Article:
Millions of African children grow up under harsh and adverse psychosocial conditions which impact their emotional well-being. Evidence, mainly from the Global North, suggests that families that are close, open, emotionally connected, and flexible have children with better psychological adjustment than families that are distant, hostile or characterized by unhealthy alliances. Children with behavioral challenges are more vulnerable to depression. However, little is known about the relationship between family cohesion and depression among children with behavioral challenges in sub-Saharan Africa (SSA). Examining this relationship in SSA, especially in Uganda, is important given context-specific factors, including the high prevalence of caregiver death to HIV/AIDS, and high rates of chronic poverty.
Methods: We analyzed baseline data from children with elevated behavioral challenges (n=626 out of N=2089) who participated in the NIH-funded SMART Africa scale-up study in Southwestern Uganda. The study recruited children aged 8-13 and their caregivers from 30 public primary schools. We conducted multiple linear regression analyses to determine the association between family support and elevated symptoms of depression using the Child Depression Inventory and Family Cohesion scales. We controlled for sociodemographic variables, including gender, age and orphan hood status of the participant.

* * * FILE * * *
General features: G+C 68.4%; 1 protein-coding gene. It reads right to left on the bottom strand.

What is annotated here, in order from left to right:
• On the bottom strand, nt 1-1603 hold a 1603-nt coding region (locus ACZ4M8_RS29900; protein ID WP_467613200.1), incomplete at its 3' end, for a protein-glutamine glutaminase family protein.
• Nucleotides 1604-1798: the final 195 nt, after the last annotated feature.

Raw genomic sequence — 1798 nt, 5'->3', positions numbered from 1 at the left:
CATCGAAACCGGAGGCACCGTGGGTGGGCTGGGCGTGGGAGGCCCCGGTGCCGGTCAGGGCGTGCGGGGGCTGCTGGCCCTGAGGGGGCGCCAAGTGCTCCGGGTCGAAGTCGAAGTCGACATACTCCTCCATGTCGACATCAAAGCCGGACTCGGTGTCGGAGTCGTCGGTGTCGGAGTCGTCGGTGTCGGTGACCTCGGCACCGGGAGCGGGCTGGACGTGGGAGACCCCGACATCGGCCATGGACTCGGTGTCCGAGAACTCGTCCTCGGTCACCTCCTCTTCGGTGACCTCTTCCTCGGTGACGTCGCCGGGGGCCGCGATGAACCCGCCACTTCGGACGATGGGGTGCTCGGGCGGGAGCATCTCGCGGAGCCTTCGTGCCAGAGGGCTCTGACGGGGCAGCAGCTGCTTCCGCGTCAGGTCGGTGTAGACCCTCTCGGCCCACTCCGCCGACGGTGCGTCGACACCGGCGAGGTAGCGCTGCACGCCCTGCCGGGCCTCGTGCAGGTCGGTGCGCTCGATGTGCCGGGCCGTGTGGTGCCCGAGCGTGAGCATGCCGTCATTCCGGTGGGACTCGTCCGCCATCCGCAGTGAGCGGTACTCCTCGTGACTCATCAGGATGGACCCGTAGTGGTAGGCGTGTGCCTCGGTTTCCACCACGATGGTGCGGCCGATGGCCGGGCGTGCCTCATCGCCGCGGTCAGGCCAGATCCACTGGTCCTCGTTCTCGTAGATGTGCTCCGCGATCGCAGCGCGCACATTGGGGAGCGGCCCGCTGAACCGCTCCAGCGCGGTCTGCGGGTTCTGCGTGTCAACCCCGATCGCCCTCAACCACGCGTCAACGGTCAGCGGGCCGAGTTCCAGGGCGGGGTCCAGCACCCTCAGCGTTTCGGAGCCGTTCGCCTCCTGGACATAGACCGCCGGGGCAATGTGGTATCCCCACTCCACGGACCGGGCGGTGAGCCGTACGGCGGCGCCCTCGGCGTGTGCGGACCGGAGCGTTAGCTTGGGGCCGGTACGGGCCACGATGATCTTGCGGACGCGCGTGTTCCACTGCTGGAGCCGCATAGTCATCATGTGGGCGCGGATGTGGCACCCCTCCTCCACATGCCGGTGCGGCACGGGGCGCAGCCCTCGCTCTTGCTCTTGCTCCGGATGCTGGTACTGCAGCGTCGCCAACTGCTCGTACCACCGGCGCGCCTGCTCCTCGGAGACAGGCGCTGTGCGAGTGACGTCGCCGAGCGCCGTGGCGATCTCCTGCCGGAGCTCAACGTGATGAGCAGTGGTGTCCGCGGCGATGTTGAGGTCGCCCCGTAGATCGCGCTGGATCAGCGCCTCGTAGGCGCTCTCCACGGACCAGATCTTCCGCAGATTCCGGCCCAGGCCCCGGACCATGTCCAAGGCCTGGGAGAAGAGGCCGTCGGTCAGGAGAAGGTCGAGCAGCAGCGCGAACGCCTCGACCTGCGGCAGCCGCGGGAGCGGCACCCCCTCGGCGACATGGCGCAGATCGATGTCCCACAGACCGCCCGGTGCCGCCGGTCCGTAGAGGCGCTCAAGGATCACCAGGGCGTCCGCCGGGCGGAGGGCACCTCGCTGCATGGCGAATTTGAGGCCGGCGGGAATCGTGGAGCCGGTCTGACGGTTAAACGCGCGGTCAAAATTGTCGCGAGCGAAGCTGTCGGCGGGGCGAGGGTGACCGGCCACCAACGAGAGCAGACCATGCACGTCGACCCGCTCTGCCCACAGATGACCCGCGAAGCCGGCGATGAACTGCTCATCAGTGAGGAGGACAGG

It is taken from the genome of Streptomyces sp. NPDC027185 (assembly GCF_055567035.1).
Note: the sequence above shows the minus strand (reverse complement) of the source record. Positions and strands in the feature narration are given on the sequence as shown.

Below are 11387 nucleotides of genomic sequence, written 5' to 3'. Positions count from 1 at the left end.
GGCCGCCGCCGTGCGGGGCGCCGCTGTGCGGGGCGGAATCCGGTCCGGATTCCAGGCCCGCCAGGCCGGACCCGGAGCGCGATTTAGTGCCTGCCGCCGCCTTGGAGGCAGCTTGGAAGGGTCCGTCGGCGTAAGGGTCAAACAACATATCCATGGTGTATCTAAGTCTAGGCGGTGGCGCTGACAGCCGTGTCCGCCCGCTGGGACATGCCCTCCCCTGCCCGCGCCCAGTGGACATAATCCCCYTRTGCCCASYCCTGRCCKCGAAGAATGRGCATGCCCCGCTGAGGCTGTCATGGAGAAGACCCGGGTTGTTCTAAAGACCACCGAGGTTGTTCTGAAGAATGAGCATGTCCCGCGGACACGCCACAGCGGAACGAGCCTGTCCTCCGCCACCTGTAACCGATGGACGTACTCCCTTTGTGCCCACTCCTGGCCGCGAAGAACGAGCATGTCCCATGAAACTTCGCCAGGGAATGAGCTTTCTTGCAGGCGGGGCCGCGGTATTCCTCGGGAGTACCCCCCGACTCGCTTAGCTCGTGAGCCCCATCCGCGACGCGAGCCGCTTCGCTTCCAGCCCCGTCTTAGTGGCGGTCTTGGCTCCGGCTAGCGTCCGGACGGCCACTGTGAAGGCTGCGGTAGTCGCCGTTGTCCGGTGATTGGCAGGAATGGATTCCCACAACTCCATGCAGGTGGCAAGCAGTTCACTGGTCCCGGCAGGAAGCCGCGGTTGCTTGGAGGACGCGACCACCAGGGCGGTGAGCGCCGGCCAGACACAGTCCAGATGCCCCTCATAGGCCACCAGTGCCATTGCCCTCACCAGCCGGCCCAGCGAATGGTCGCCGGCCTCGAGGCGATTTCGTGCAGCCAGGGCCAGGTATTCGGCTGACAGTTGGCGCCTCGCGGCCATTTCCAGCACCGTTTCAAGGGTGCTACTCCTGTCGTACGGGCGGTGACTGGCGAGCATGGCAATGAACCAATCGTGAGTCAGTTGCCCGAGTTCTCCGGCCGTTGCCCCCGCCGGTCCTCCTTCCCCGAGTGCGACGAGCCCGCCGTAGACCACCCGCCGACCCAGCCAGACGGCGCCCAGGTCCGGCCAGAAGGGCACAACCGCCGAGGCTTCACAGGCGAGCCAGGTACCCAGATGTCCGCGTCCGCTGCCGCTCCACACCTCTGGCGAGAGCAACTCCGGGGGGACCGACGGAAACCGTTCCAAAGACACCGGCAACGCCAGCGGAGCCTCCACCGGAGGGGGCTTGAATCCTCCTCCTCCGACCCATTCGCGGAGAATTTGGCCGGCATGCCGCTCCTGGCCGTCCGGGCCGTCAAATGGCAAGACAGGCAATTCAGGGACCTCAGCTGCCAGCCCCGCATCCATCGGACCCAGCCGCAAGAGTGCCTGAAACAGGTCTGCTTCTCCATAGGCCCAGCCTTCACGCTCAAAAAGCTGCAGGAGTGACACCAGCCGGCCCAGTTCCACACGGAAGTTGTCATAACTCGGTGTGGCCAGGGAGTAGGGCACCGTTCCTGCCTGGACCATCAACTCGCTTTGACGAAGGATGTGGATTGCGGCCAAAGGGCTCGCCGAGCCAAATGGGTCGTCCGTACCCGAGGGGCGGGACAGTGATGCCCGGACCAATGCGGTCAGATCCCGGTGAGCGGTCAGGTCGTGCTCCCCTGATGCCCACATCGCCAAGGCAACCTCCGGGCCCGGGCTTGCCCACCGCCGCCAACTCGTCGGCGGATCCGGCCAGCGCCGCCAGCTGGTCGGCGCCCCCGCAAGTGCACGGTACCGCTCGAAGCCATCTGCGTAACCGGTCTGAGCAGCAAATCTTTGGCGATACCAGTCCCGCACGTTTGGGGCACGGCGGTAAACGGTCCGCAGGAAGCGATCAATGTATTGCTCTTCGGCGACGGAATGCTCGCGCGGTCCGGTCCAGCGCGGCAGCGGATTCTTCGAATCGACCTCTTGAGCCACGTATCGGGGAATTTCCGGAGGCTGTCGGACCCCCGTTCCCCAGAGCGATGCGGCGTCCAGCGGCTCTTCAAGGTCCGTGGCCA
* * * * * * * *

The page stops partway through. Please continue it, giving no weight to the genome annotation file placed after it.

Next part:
Results: In our sample, 52% of our participants were females. The mean age was 10.3 and majority of the participants were non orphan (85.3%). The overall mean score for CDI was 3.2 (SD=2.7, range=0-15). The results from the multiple linear regression model show that family cohesion is associated with lower levels of depression among children (b=-.11, 95%CI: -.15, -.07, p=0.000). Specifically, as family cohesion score increases, depression levels decrease. However, gender of the child, age and orphan-hood were not statistically significant in the model.
Implications and Conclusion: Our results reveal that children living in families with high cohesion have low depression levels. It is therefore crucial to develop programs that aim at strengthening family relationships as catalyst for addressing depression among school going children with behavioral challenges in Southwestern Uganda.